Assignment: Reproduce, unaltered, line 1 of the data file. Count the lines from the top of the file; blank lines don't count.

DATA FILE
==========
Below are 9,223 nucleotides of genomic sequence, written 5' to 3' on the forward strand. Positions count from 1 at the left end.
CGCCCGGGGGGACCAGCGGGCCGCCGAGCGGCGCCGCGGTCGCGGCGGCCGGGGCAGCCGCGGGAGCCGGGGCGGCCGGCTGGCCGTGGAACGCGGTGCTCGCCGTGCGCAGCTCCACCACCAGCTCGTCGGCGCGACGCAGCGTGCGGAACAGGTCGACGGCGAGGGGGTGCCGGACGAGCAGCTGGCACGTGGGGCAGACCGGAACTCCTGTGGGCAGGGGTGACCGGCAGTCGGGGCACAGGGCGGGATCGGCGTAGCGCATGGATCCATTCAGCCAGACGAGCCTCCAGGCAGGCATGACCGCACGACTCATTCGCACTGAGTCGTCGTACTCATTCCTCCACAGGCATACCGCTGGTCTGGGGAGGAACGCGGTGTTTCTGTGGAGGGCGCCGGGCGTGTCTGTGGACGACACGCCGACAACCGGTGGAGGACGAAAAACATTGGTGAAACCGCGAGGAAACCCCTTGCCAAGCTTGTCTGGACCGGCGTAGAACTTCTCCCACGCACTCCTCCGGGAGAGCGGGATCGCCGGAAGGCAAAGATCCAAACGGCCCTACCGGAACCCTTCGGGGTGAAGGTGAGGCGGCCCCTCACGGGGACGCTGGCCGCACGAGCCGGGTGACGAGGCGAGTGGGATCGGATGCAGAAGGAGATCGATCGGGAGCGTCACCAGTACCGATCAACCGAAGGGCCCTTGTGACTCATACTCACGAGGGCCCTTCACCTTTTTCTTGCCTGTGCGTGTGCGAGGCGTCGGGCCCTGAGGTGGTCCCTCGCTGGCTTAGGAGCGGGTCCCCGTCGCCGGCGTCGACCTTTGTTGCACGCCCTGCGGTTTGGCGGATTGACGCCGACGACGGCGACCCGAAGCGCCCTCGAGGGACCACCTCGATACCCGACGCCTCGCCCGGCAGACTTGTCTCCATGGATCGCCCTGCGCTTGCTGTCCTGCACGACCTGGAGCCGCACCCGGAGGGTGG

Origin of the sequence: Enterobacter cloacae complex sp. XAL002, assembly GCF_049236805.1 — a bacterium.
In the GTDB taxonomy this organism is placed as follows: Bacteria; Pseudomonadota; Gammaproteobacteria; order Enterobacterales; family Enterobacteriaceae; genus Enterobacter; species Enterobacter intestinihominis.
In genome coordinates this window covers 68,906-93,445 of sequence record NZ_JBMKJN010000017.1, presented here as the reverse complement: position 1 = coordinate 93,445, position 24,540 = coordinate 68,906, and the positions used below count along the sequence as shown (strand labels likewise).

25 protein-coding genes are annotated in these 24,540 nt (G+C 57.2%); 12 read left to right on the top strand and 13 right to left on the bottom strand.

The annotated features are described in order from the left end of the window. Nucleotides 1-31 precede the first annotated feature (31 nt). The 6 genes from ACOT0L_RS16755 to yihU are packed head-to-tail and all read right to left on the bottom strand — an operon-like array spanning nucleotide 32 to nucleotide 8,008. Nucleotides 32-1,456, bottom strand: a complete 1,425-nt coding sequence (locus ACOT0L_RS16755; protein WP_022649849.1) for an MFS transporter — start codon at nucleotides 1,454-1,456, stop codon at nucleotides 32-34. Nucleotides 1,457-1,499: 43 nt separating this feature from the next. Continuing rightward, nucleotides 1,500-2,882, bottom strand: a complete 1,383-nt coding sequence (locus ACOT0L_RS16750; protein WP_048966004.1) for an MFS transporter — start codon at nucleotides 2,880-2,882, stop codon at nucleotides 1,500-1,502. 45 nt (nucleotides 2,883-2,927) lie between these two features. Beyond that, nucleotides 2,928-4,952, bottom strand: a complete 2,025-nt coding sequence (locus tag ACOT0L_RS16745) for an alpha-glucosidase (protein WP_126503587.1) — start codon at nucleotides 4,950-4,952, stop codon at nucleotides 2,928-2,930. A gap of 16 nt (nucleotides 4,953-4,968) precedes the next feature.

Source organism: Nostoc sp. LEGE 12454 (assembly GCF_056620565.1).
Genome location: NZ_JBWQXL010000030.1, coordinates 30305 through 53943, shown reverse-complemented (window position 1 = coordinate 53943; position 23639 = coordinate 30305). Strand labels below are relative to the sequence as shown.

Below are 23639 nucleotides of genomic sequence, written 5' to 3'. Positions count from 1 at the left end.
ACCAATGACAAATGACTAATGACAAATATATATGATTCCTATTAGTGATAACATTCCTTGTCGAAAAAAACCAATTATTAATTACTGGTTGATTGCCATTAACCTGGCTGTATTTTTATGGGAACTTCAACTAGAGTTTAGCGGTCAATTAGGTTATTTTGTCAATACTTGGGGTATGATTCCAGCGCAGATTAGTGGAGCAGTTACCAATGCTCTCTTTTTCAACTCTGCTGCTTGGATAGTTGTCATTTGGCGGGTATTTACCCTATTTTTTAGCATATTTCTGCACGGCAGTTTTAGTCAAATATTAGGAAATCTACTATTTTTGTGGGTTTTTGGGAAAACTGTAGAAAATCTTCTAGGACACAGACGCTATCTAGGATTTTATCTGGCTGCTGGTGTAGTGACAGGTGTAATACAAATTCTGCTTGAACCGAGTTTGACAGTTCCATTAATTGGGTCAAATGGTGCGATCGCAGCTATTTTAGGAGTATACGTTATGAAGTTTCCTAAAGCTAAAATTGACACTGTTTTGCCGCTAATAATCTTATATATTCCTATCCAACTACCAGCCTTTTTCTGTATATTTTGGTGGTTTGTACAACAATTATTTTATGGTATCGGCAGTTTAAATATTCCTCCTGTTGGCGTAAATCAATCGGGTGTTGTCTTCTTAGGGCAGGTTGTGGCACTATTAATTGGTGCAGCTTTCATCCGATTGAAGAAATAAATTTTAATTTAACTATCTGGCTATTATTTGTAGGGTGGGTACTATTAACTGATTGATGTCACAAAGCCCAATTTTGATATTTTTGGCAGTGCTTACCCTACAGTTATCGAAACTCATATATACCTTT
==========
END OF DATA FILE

Below are 9,223 nucleotides of genomic sequence, written 5' to 3' on the forward strand. Positions count from 1 at the left end.